§ 411 B. Damages Based on Current Price: Article 76
If the aggrieved party does not fix its damages under Article 75 by a substitute transaction damages may be based on "current" (market) price:
"(1) If the contract is avoided and there is a current price for the goods, the party claiming damages may, if he has not made a purchase or resale under article 75, recover the difference between the price fixed by the contract and the current price at the time of avoidance as well as any further damages recoverable under article 74. If, however, the party claiming damages has avoided the contract after taking over the goods, the current price at the time of such taking over shall be applied instead of the current price at the time of avoidance.
"(2) For the purposes of the preceding paragraph, the current price is the price prevailing at the place where delivery of the goods should have been made or, if there is no current price at that place, the price at such other place as serves as a reasonable substitute, making due allowance for differences in the cost of transporting the goods."
When an aggrieved party avoids the contract prior to or at the time the goods are handed over, damages are based on "the current price at the time of avoidance" (Para. (1) of Art. 76). This reference-point is applicable in the following situations: (a) The contract is avoided based on anticipatory breach (Art. 72); (b) The seller avoids the contract because the buyer fails to pay (or make the required arrangements for payment, e.g., [page 451] by establishing a letter of credit) prior to or at the time for delivery; (c) The buyer avoids the contract on rejecting a tender of seriously defective goods.
(a) Avoidance after Taking Over the Goods
Under the second sentence of paragraph (1) damages are not based on the price at the time of avoidance when a party avoids the contract "after taking over the goods". In these cases the reference-point is the current price at a date prior to avoidance—when the goods were taken over.
The first sentence of Article 76(1) was amended and the second sentence was added in the closing days of the Diplomatic Conference (See note 7, supra). Under the UNCITRAL draft, damages were based on the current price at the time the aggrieved party "first had the right to declare the contract avoided"—a point of reference that many delegates feared would be subject to dispute. Consequently, this language was replaced by a reference to "the time of avoidance". However, there was concern lest this reference-point might be subject to abuse, e.g., by buyers who had received goods and who might be tempted to delay a decision on avoidance to take advantage of changes in the market price. In response, a second sentence was added: "If, however, the party claiming damages has avoided the contract after taking over the goods" damages would be based on the current price "at the time of such taking over"—a definite earlier time not subject to unilateral postponement. In cases of avoidance by buyers who have received goods this provision seems clear.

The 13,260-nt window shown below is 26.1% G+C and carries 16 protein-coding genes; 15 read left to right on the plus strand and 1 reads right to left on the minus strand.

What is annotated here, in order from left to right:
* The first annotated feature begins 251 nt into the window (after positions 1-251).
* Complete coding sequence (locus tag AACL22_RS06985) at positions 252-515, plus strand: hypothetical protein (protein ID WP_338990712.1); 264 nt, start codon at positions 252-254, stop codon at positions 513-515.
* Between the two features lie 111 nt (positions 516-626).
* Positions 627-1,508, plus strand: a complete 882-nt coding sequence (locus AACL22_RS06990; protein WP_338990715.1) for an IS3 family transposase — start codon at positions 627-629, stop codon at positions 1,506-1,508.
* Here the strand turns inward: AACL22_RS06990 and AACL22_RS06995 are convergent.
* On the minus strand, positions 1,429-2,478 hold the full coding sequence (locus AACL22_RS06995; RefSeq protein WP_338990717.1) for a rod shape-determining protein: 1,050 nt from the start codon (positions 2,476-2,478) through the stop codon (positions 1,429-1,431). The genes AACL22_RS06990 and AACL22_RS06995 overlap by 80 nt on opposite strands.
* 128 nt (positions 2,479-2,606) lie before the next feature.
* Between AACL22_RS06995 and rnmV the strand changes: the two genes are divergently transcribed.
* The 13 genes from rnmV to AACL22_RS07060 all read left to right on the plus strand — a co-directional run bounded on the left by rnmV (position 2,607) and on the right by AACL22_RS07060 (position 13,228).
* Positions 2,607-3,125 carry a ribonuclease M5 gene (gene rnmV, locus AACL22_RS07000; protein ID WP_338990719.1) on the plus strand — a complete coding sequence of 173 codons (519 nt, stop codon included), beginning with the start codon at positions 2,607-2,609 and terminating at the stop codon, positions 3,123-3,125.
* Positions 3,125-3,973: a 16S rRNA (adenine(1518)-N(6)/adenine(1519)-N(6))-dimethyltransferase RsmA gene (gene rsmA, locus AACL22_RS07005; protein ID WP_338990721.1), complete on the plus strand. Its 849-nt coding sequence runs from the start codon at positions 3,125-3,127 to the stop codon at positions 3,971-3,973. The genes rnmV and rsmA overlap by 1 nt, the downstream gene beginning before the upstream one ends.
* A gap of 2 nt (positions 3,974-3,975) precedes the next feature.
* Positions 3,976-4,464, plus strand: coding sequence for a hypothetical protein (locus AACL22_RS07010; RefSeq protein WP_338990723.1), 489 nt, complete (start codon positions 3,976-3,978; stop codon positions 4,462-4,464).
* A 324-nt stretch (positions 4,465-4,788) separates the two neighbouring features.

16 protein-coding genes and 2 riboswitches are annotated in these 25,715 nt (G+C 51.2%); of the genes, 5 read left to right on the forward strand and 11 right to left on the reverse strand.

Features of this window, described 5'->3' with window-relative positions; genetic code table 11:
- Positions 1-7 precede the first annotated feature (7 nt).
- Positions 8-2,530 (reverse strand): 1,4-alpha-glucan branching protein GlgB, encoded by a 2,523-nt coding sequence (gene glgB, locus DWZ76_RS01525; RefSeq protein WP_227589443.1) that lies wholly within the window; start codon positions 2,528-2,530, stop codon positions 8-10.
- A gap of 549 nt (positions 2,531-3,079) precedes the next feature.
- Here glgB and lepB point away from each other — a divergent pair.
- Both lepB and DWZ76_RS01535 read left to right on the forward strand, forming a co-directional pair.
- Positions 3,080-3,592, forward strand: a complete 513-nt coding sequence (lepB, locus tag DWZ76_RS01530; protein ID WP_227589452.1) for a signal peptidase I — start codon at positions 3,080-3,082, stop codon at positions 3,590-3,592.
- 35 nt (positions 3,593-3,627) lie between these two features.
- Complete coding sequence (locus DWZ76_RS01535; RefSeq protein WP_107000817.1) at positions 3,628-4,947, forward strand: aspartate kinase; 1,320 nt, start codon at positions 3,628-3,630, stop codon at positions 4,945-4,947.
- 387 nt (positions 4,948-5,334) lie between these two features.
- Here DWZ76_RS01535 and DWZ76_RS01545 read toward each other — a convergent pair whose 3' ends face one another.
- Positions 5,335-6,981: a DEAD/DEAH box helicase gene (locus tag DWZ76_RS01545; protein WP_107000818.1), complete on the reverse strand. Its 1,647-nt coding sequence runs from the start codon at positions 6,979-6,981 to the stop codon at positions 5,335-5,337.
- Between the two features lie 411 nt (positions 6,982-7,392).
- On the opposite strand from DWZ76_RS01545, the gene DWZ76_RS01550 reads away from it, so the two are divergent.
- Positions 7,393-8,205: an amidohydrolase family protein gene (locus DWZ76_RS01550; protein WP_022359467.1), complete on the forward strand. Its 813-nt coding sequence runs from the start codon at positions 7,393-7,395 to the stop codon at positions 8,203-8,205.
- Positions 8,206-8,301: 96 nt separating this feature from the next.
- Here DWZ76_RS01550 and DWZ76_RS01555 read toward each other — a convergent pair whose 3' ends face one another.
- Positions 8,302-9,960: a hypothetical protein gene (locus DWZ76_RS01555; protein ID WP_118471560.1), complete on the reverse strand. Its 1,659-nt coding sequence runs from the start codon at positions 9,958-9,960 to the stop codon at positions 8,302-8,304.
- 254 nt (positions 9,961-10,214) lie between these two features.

The special time for measuring damages provided by the second sentence of Article 76(1) will seldom apply to sellers: sellers seldom avoid the contract "after taking over the goods". Avoidance by sellers usually occurs while the seller still has possession of the goods when the buyer commits a fundamental breach by failing to pay or (in more cases) failing to establish a letter of credit. If a seller delivers goods to the buyer on credit (e.g., payment due 60 days after delivery) the buyer’s failure to pay will empower a seller to avoid the [page 452] contract (Art. 64(1)) and "claim restitution" of the goods (Art. 81(2), §444, infra). However, in these cases the second sentence does not apply since avoidance will occur before rather than "after taking over the goods". In all these cases damages under Article 76 would be based on "the current price at the time of avoidance".